Saturday, May 29, 2010

The Wanderings - A Time of Employ

Two days’ hard walking brought them to a small village where they were able to buy some rice and vegetables, but to properly provision King Ching Chi they needed a town. This they found after another three days. Being weary and footsore they took immediately to an inn where after bathing and dining, they entered the common room.

Here were fellow travelers, and many of the local worthies as well, and all wanted to know their business and news from afar. Though disappointed to hear nothing new or exciting, that they were wandering sages they quickly perceived and this they thought worthy of further pursuit. But as was their habit among the simply inquisitive, the three sages said little and tended to their wine. Not to be put off one local asked. “Sirs, is it not that you have come to visit our sage who lives alone on the mountain? And if not, you should do, for he is a man of great repute.” This seemed to bring smiles to his fellows.

“No, Sir, we have heard nothing of your sage,” replied Tzu-yu, “and if he lives alone on a mountain, then perhaps he had best be left so. And though most birds flock together, like ravens and crows, sages tend more toward the hawk or the solitary heron.”

“No doubt you know best, being yourself a sage,” replied the man, “only I thought that our sage might have a lesson for you.” At this his fellows smiled broader still. “For though we once knew his name, we now call him Surly. And an encounter with him is like to shatter your serenity. For, though I know little of sages, I hear they are ever in search of experiences by which to transcend in spirituality.”

“Perhaps you know more of sages than I,” answered Tzu-yu, “for I have never donned the appellation, nor can I expound on the path of any save myself. But we do, indeed, have business in your fair town and this will most certainly take all of our time.” And with this, he went on to ask the locals where they might best purchase the things they required. And though clearly chagrined to leave off discussion of their sage named Surly, they readily applied themselves to sharing their knowledge.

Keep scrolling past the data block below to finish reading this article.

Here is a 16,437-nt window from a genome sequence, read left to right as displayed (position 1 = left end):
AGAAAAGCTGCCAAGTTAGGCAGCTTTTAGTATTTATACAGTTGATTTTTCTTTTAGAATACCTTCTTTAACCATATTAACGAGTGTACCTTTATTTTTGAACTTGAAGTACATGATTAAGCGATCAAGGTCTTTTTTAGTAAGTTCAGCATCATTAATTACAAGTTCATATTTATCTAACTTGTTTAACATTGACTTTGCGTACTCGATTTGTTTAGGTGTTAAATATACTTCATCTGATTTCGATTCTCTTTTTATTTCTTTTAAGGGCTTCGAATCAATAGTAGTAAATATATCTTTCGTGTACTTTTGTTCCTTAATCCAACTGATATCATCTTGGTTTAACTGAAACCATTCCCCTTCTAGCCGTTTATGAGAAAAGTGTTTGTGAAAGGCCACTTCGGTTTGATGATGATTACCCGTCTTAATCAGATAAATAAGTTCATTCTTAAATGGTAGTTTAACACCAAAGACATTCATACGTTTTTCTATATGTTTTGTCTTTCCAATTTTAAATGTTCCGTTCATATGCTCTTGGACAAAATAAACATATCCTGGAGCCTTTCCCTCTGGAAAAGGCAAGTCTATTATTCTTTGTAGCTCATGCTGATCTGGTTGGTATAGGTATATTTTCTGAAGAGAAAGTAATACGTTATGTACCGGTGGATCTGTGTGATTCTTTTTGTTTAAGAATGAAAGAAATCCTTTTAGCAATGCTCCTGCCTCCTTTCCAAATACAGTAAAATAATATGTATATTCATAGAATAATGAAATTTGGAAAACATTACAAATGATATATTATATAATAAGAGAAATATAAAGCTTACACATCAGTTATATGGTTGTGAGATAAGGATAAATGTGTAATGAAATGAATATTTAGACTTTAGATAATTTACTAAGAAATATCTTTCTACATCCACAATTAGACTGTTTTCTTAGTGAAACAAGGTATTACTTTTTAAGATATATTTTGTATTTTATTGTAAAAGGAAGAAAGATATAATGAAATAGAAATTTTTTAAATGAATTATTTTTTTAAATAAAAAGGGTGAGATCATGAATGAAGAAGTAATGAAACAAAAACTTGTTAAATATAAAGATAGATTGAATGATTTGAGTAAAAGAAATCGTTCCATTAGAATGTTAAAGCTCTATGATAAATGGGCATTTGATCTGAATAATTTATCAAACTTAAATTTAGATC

Thus, on the morrow, the sages soon found the establishment where the more rare of their needs might be found. But when asked for the ink and the silk onto which to apply it the clerk said, “These items, Sirs, I do not have in stock, but I will send this boy to my employer, Yi Chieh, for he may have them in his private store, for he has a great interest in the art of the brush.”

Presently, a man of obvious wealth and local prestige entered the store followed by the boy sent to find him. “Sirs,” said he, “these items I have and you are welcome to buy them, but I am much interested to know their intended use, for I have been seeking a teacher for my three sons who can instruct them in calligraphy and other arts of the brush. Might one of you be so qualified and interested in employ?”

“Sir, these items are for a friend far away and are to be sent to him with my companion, King Ching Chi,” answered Chen Jen. “But I have myself learned these skills, and taught them as well, though I cannot pretend to have mastered the art. My former vocation was that of teacher of philosophy and the wisdom of the ancients, and in this I can say, casting aside feigned humility, I have proven myself knowledgeable and capable, too. For in the teaching of wisdom, knowledge means nothing if the child being taught does not make it his own.”

“Then, Sir, if you will,” replied Yi Chieh, “kindly enter my employ and I will pay you generously and treat you with honor. For long have I sought help in the education of my sons, this town offering little in the finer things.”

“I accept your employ thankfully,” answered Chen Jen, “if you agree that it will have no fixed term, for as you can see, I am a man given to wandering. And if I might respectfully ask, does my lord not also have daughters who might profit from instruction? For though I know it is not the custom, I have found daughters equally worthy of instruction and though different in outward expression, their education makes for their fulfillment and this, to happier homes when they marry.”

“It shall all be as you say,” responded Yi Chieh. “Then you shall have five pupils, my three sons and two daughters.”

Thus, Chen Jen entered into employ for a full year, he being pleased with the receptivity and progress of his pupils. And King Ching Chi, laden with provisions and gifts for the wild hermit and the simple farmer, set off on a new adventure to live as a forest hermit in that magic vale.

This post is part of a series. To view the index, go here.

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